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Trotsky 'was not a radical saint'

12th October 2009

A new biography of Trotsky dispels the myth that he was a good man simply because he was one of Stalin's greatest enemies.

Reviewing Robert Service's Trotsky for the Daily Telegraph, Simon Sebag Montefiore pointed out that the Communist leader has been lauded as a 'fashionable radical saint', mainly because of the animosity which Stalin directed at him.

However, Service has scrutinised the validity of this reputation in his 'outstanding, fascinating biography', which Sebag Montefiore claims is the best account of Trotsky's life since Isaac Deutscher's trilogy on the leader.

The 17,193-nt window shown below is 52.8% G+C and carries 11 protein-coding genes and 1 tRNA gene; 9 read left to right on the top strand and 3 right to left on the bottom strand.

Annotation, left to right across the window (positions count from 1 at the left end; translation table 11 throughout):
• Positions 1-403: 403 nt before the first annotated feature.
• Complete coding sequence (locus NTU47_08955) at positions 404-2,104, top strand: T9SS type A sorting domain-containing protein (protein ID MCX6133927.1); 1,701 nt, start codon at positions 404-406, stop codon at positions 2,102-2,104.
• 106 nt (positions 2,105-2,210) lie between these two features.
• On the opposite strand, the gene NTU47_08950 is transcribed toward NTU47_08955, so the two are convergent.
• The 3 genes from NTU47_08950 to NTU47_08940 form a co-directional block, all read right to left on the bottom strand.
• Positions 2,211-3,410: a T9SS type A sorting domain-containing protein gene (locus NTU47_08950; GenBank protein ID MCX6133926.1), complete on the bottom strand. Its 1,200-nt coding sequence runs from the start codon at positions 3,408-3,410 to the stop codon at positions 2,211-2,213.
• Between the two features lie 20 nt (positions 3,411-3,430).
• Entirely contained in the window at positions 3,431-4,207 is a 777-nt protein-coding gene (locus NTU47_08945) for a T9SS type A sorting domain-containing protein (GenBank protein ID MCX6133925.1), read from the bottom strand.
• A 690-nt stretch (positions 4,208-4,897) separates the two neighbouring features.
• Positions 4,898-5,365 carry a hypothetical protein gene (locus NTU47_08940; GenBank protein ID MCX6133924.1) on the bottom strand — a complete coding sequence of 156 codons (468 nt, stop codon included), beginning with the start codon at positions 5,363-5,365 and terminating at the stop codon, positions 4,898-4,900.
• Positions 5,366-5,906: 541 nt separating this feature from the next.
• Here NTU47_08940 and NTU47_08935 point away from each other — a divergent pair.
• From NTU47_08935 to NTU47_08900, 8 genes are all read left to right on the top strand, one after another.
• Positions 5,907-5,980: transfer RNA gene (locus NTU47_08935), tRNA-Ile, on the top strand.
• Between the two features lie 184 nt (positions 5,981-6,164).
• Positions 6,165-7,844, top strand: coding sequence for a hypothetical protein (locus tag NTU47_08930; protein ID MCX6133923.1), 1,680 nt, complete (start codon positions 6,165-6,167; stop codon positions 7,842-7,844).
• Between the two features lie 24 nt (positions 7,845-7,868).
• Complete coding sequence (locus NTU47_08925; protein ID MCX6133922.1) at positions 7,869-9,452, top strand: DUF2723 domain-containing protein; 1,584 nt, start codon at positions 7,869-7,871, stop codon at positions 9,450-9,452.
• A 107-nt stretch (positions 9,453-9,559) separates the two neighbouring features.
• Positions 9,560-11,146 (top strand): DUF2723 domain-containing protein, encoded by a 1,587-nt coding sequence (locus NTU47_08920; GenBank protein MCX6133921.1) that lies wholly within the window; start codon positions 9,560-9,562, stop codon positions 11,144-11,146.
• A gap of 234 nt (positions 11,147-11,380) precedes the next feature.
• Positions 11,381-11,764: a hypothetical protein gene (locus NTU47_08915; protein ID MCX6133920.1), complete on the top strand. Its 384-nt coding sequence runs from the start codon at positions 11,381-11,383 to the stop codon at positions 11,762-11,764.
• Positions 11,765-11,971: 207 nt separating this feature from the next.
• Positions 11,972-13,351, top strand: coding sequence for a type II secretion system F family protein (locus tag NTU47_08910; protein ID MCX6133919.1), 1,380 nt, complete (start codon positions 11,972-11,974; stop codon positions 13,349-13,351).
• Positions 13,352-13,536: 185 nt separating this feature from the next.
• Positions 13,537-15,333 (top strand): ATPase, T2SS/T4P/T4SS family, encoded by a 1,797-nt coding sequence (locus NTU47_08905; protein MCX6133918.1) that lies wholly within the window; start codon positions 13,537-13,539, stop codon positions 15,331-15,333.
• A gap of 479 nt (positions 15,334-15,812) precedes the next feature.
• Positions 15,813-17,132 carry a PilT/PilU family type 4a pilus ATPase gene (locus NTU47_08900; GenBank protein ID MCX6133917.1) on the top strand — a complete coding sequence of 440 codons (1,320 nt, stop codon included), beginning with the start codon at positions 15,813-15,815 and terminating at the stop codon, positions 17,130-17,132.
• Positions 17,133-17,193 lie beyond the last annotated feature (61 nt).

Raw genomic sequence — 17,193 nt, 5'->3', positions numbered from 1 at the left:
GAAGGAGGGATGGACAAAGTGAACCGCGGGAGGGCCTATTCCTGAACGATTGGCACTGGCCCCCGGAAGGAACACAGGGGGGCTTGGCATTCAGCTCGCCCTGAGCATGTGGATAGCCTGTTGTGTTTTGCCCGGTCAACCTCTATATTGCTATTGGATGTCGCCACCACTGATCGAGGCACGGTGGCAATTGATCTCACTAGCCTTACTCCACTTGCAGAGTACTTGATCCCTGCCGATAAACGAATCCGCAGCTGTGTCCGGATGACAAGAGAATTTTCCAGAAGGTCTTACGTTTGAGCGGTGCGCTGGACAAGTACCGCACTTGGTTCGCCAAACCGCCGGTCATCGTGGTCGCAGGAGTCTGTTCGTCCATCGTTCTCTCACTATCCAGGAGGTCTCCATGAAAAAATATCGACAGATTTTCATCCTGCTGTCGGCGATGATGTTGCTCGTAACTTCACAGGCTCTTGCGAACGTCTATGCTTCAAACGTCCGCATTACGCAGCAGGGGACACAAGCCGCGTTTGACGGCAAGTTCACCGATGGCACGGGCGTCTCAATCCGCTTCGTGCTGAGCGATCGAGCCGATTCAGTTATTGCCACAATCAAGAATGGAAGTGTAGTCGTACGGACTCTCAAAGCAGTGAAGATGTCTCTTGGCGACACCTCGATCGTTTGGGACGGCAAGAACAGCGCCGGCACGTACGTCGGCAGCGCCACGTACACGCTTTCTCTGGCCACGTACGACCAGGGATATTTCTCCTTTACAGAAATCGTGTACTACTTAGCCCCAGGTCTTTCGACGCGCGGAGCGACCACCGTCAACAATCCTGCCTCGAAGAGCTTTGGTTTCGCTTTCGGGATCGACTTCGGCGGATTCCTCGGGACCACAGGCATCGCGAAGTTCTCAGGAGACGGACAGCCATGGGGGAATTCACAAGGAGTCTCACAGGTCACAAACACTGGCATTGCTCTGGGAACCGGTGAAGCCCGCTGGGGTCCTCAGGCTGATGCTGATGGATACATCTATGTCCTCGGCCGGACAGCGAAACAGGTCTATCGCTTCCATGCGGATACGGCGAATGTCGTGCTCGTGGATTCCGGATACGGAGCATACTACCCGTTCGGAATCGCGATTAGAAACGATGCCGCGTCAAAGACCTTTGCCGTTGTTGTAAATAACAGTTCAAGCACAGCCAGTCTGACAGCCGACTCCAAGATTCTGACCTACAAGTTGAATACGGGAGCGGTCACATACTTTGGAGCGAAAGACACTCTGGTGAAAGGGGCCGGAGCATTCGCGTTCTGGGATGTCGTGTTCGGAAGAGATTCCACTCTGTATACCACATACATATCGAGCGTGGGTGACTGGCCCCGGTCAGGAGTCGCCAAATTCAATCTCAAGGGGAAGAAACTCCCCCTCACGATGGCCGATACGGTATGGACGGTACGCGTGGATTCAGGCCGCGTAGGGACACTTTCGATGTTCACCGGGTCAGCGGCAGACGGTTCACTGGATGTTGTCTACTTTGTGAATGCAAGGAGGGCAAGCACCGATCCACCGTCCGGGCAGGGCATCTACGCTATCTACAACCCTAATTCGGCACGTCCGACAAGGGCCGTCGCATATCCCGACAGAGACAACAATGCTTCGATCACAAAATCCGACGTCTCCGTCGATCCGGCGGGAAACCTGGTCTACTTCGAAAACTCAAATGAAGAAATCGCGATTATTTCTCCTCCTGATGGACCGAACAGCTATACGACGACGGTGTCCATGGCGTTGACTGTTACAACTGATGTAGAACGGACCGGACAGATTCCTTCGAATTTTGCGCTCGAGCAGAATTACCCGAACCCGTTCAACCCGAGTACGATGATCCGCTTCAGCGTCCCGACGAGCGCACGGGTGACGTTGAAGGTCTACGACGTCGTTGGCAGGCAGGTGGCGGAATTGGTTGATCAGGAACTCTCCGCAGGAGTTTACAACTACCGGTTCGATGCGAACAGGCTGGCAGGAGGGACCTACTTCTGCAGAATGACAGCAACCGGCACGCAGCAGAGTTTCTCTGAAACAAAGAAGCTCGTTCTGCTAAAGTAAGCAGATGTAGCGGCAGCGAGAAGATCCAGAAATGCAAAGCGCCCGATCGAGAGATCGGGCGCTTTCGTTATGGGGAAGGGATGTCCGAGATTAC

The book examines Trotsky's love-life, such as his affairs with English sculptor Clare Sheridan and artist Frida Kahlo, as well as his political beliefs, which Service argues would have included genocide if it had been necessary to advance the Communist cause.

'If Trotsky had become dictator, Service is clear that while Russia would have avoided Stalin's personal sadism, the same millions would still have been killed,' Sebag Montefiore wrote.

Another hero's reputation was put under the microscope recently, as Dr Simon Young's new work The Celtic Revolution looked at the historical basis for King Arthur.

Dr Young told the Daily Telegraph that his book aims to portray King Arthur as a violent and unpleasant ruler, not the benevolent leader of English legend.

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